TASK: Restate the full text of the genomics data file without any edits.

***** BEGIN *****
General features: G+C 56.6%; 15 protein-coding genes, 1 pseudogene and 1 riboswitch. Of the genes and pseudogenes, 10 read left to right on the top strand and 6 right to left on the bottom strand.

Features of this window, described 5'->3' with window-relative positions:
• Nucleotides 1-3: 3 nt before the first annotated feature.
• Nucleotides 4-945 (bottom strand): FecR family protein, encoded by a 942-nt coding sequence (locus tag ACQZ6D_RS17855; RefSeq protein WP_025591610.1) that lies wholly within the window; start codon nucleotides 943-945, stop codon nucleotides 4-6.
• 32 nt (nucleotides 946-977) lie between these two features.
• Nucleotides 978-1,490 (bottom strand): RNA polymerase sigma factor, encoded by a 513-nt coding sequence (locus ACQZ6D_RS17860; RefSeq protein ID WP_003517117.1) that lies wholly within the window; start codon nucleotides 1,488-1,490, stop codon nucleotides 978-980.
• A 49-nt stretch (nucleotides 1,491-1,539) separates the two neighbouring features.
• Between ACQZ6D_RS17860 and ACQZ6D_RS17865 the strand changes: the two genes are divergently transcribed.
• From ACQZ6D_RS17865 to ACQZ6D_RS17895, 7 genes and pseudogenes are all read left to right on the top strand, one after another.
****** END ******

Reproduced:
General features: G+C 56.6%; 15 protein-coding genes, 1 pseudogene and 1 riboswitch. Of the genes and pseudogenes, 10 read left to right on the top strand and 6 right to left on the bottom strand.

Features of this window, described 5'->3' with window-relative positions:
• Nucleotides 1-3: 3 nt before the first annotated feature.
• Nucleotides 4-945 (bottom strand): FecR family protein, encoded by a 942-nt coding sequence (locus tag ACQZ6D_RS17855; RefSeq protein WP_025591610.1) that lies wholly within the window; start codon nucleotides 943-945, stop codon nucleotides 4-6.
• 32 nt (nucleotides 946-977) lie between these two features.
• Nucleotides 978-1,490 (bottom strand): RNA polymerase sigma factor, encoded by a 513-nt coding sequence (locus ACQZ6D_RS17860; RefSeq protein ID WP_003517117.1) that lies wholly within the window; start codon nucleotides 1,488-1,490, stop codon nucleotides 978-980.
• A 49-nt stretch (nucleotides 1,491-1,539) separates the two neighbouring features.
• Between ACQZ6D_RS17860 and ACQZ6D_RS17865 the strand changes: the two genes are divergently transcribed.
• From ACQZ6D_RS17865 to ACQZ6D_RS17895, 7 genes and pseudogenes are all read left to right on the top strand, one after another.